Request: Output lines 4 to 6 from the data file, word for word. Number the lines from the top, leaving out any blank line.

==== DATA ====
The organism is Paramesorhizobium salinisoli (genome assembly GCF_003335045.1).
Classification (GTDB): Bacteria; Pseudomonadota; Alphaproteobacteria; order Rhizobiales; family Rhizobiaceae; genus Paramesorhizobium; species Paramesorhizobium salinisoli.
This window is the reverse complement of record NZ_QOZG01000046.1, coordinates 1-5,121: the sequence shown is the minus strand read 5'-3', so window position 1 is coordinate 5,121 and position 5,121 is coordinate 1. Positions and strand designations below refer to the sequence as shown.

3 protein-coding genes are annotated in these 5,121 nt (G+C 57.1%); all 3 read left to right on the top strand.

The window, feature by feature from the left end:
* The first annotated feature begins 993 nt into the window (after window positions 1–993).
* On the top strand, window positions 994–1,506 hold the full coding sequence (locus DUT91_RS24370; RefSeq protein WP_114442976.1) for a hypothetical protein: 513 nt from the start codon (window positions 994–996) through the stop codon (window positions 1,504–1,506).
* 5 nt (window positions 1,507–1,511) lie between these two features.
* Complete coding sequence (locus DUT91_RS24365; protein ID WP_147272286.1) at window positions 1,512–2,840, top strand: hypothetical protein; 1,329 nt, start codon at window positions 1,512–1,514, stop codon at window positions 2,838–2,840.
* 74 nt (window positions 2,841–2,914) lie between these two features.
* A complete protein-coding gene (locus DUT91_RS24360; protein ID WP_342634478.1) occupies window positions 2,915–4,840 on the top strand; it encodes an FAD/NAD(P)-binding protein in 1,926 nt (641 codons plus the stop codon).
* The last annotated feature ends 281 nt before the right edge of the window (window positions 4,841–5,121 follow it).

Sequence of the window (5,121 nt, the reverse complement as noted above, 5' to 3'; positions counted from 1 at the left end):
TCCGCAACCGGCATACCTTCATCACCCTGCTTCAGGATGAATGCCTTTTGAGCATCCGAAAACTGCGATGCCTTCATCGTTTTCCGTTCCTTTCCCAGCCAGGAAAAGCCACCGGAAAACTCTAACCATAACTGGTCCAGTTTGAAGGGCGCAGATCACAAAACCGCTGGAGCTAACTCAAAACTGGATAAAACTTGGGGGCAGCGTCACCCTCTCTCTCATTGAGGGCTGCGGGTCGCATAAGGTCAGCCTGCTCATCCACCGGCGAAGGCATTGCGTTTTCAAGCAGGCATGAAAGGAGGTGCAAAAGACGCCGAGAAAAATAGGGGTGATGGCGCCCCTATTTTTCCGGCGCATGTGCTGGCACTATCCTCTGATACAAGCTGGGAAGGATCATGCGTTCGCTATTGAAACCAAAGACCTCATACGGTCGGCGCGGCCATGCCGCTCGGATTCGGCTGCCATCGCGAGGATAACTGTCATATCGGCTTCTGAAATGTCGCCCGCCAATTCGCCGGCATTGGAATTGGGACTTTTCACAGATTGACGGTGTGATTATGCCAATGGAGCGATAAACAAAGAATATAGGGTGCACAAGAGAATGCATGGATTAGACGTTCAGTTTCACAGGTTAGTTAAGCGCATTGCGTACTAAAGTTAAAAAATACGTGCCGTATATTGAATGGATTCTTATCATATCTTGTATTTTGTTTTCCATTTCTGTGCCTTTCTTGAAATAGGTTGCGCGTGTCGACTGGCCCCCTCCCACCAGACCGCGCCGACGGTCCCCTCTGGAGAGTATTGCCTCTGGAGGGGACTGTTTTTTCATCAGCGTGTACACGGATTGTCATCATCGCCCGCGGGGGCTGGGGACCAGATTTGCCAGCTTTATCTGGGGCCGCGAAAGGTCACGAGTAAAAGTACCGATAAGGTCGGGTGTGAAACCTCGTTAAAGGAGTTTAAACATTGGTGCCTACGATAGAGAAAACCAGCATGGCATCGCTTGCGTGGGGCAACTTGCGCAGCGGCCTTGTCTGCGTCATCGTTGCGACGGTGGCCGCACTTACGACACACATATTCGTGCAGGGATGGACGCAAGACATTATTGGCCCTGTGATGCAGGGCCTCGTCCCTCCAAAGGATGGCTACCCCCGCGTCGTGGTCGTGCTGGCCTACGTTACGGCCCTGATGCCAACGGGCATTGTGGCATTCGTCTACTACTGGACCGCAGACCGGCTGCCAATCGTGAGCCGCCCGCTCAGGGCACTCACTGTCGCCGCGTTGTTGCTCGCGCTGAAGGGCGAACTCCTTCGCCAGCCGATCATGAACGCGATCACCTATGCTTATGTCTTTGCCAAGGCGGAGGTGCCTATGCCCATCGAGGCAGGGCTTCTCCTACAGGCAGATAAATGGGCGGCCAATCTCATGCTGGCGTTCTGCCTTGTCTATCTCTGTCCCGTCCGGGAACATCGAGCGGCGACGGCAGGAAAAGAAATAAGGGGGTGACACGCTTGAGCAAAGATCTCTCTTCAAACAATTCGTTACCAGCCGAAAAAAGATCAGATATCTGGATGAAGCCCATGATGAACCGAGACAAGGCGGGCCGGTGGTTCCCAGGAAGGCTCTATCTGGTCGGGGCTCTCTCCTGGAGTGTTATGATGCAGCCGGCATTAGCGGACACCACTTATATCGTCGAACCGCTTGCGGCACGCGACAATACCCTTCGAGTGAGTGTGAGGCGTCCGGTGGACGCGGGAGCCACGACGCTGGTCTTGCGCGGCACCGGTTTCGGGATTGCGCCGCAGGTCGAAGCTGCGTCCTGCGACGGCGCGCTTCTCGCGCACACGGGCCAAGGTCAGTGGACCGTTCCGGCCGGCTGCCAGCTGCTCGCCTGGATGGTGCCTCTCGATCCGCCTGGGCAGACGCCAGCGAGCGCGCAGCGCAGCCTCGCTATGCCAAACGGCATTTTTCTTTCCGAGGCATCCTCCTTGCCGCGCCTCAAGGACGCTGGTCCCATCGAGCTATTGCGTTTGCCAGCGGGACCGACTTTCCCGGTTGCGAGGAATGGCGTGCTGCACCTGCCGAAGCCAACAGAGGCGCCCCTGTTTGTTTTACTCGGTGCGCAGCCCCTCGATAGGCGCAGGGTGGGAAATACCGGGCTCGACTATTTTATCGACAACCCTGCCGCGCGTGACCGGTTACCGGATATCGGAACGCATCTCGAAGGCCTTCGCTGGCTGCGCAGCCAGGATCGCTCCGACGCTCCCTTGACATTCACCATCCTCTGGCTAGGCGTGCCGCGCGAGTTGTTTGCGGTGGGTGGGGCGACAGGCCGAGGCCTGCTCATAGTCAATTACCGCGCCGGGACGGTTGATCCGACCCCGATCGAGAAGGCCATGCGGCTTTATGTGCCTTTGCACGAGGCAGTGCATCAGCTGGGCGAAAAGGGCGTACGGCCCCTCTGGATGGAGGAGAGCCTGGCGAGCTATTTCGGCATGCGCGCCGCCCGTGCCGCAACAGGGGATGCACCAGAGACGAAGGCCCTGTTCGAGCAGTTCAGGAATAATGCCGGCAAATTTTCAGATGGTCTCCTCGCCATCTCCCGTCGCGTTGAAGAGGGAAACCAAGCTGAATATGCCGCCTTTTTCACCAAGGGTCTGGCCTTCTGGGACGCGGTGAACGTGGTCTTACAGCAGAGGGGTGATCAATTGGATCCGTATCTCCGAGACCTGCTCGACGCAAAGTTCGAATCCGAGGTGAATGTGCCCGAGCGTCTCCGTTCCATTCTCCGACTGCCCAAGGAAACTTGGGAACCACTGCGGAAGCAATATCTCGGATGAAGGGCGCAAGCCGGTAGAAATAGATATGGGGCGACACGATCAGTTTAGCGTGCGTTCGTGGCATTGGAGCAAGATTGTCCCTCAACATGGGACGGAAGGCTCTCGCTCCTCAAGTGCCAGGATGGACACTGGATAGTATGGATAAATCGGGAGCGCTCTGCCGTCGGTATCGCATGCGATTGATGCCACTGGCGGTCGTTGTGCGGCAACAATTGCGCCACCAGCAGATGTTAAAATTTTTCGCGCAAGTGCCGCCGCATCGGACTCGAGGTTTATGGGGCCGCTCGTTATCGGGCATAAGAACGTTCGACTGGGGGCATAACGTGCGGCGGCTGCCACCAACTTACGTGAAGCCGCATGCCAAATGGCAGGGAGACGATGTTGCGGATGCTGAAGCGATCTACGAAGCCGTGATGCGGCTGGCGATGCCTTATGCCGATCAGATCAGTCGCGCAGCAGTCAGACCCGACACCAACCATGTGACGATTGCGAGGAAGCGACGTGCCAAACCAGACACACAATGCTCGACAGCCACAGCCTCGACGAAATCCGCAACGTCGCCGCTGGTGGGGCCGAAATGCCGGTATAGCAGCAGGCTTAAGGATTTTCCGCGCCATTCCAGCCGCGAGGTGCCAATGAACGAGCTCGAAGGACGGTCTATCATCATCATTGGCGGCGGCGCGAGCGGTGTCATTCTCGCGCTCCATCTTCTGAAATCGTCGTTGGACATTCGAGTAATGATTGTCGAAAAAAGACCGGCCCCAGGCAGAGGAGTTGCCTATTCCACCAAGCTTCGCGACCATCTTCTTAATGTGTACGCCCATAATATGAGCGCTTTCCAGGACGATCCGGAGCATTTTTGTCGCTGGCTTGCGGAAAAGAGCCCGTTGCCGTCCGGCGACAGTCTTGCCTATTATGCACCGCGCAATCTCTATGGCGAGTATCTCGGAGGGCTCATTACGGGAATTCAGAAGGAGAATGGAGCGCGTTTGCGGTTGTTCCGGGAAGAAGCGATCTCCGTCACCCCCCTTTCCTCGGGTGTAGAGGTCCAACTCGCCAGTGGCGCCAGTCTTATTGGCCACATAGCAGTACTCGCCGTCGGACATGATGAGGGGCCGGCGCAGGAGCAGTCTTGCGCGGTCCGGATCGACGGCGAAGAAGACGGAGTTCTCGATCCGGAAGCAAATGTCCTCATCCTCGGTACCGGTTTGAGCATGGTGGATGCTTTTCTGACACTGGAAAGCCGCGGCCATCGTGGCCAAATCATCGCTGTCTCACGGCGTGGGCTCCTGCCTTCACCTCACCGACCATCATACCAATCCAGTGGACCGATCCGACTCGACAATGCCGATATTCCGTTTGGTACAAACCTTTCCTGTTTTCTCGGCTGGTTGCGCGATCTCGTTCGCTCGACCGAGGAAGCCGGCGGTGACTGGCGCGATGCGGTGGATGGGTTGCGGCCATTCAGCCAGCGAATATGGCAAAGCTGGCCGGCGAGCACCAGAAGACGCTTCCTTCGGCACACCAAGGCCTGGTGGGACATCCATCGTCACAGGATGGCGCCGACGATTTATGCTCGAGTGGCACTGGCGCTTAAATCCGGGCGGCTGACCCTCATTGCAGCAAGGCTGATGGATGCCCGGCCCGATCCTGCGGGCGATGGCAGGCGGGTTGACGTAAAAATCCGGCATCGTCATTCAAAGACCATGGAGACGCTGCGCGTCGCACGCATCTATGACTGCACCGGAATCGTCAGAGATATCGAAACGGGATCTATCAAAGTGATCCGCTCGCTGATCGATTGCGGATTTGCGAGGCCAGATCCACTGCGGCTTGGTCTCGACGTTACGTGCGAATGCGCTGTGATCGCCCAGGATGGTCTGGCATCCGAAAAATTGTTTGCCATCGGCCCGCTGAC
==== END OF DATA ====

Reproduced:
3 protein-coding genes are annotated in these 5,121 nt (G+C 57.1%); all 3 read left to right on the top strand.

The window, feature by feature from the left end:
* The first annotated feature begins 993 nt into the window (after window positions 1–993).